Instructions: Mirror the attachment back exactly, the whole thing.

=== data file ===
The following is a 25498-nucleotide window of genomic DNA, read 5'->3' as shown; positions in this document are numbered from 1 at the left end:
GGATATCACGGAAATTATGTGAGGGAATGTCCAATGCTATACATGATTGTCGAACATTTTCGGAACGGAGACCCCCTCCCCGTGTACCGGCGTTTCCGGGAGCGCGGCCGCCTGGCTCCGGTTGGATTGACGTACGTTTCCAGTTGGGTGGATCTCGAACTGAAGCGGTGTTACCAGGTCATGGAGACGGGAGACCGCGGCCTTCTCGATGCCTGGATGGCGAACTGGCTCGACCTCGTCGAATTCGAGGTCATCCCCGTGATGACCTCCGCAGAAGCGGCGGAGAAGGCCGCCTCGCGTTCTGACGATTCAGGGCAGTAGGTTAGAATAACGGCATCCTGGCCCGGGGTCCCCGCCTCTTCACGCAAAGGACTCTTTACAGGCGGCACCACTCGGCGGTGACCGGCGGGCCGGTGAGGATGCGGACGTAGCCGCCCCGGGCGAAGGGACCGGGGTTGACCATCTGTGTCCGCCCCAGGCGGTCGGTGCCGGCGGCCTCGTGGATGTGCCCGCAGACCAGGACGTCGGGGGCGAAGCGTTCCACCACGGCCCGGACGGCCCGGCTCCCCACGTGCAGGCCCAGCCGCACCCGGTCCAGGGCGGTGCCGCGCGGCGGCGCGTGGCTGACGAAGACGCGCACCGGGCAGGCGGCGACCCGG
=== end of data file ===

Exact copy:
The following is a 25498-nucleotide window of genomic DNA, read 5'->3' as shown; positions in this document are numbered from 1 at the left end:
GGATATCACGGAAATTATGTGAGGGAATGTCCAATGCTATACATGATTGTCGAACATTTTCGGAACGGAGACCCCCTCCCCGTGTACCGGCGTTTCCGGGAGCGCGGCCGCCTGGCTCCGGTTGGATTGACGTACGTTTCCAGTTGGGTGGATCTCGAACTGAAGCGGTGTTACCAGGTCATGGAGACGGGAGACCGCGGCCTTCTCGATGCCTGGATGGCGAACTGGCTCGACCTCGTCGAATTCGAGGTCATCCCCGTGATGACCTCCGCAGAAGCGGCGGAGAAGGCCGCCTCGCGTTCTGACGATTCAGGGCAGTAGGTTAGAATAACGGCATCCTGGCCCGGGGTCCCCGCCTCTTCACGCAAAGGACTCTTTACAGGCGGCACCACTCGGCGGTGACCGGCGGGCCGGTGAGGATGCGGACGTAGCCGCCCCGGGCGAAGGGACCGGGGTTGACCATCTGTGTCCGCCCCAGGCGGTCGGTGCCGGCGGCCTCGTGGATGTGCCCGCAGACCAGGACGTCGGGGGCGAAGCGTTCCACCACGGCCCGGACGGCCCGGCTCCCCACGTGCAGGCCCAGCCGCACCCGGTCCAGGGCGGTGCCGCGCGGCGGCGCGTGGCTGACGAAGACGCGCACCGGGCAGGCGGCGACCCGG